In recounting all this in a masterful literary style, Keegan gives us maps of the major battlefields, photos of sinking ships and lumbering soldiers and head shots of some of the key players on both sides of the conflict that in the first sentence of the book, he dubs “tragic and unnecessary.” Ending with a chapter titled, “America and Armageddon,” he sums up that much of the commanders’ actions, particularly on the alliance’s side, was a mystery. For instance, the Kaiser’s attempt to contend with Britain, a clear naval superpower at the time, for seas between Norway and the United Kingdom. On the Kaiser, Keegan notes,
Had he not embarked on a strategically unnecessary attempt to match Britain’s maritime strength, fatal hostility between the two countries would have been avoided; so, too, in all possibility, might be been the neurotic climate of suspicion and insecurity from which the First World War was born.
He goes on to describe the mystery of Ludendorff and other German officials insisting on continued military operations despite troop conditions and being outnumbered as “selfish and ultimately pointless military ambition.”
The legacy of the war’s political outcome scarcely bears contemplation: Europe ruined as a centre of world civilisation, Christian kingdoms transformed through defeat into godless tyrannies, Bolshevik or Nazi, the superficial difference between their ideologies counting not at all in their cruelty to common and decent folk.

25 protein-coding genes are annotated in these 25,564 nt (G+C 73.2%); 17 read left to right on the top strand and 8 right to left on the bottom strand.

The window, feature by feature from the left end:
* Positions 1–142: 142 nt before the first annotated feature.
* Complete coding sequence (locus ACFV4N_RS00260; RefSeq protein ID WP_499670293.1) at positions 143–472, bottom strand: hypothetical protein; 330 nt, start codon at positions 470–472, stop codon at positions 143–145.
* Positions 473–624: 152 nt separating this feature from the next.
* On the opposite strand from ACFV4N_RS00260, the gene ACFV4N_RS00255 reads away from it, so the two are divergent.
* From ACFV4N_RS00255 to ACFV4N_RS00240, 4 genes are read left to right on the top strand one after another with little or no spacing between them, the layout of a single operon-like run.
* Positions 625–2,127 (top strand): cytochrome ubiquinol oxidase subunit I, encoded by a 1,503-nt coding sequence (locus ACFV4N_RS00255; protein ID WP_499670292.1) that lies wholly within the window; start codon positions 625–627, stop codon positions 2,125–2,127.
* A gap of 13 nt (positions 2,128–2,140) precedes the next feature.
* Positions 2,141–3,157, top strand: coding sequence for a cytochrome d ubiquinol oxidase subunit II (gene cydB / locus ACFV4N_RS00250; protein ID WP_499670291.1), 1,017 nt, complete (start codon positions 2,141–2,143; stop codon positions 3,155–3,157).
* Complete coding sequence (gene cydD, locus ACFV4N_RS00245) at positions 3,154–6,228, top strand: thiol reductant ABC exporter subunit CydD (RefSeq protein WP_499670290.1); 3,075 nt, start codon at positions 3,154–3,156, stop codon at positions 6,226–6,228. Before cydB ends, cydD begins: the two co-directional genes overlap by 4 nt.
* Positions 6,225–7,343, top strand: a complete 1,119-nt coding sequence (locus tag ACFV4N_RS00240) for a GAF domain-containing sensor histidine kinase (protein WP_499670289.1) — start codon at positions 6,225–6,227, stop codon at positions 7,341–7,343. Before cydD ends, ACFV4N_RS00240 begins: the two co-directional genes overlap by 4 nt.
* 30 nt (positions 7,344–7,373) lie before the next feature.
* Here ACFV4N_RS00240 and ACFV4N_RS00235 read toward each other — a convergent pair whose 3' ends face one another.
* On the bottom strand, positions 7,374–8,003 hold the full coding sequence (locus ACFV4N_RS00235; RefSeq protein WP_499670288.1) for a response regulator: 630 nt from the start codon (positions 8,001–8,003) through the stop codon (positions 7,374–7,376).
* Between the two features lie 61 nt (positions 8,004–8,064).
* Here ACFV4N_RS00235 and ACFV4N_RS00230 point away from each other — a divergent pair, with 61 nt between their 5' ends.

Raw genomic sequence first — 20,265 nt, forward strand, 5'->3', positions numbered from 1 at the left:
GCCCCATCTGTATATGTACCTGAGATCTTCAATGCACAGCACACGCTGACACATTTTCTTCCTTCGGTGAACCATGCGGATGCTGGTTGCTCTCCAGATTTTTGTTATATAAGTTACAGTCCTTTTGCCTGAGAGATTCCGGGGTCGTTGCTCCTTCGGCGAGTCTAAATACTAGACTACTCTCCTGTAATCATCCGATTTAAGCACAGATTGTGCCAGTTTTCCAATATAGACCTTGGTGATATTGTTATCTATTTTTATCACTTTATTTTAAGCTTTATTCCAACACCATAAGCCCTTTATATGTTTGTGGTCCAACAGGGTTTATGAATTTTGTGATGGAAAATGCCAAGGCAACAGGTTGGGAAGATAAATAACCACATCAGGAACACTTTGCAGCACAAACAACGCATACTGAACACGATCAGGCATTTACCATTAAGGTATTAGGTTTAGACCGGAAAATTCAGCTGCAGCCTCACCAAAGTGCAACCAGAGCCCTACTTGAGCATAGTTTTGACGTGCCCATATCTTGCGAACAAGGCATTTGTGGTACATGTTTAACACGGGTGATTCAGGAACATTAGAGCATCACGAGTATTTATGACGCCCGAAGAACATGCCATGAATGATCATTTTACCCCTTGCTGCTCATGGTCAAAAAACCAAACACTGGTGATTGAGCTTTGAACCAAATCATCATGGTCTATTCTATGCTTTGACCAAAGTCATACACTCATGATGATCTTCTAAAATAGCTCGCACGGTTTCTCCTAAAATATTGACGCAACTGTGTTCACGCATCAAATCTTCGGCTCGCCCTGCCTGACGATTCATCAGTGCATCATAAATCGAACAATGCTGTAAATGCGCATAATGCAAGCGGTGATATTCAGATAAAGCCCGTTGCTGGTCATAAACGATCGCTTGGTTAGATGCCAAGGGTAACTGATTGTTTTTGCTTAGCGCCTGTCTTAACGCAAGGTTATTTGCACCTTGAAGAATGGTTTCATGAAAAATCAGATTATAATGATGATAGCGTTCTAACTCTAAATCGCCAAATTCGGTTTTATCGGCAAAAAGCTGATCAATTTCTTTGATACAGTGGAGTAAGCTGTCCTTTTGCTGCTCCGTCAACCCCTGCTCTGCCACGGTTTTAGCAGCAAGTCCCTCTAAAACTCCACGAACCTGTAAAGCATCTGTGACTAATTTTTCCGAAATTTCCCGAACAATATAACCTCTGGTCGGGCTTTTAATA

At 427 pages and with often challenging vocabulary, this is not an easy or quick read, but one well worth the effort. Of course, Keegan ends by looking forward to what would become another episode of egregious loss of life during World War II and backward to the trenches, in which he notes, with untold irony, soldiers existing where love and compassion were all-but vacant, the friendships that inevitably developed as soldiers fought with, and for, each other:
Comradership flourished in the earthwork cities of the Western and Eastern Fronts, bound strangers into the closest brotherhood, elevated the loyalties created with the ethos of temporary regimentality to the status of life-and-death blood ties.
Indeed, for many soldiers, their fellow men in arms would be the last family, and sometimes, only family they would know.
Men whom the trenches cast into intimacy entered into bonds of mutual dependency and sacrifice of self stronger than any of the friendships made in peace and better times. That is the ultimate mystery of the First World War.
When thinking of military history, or history at all, one often thinks of tedious and an uninspired presentation. And indeed, while readers may feel the need to re-read more than one sentence in this book because of sometimes complex structures, this is the anti-thesis to dry historical studies. If not for its obvious factual nature, I would be inclined call this historical-literature, the difference between literature and mere fiction being that literature is art. And that’s how I would describe this work.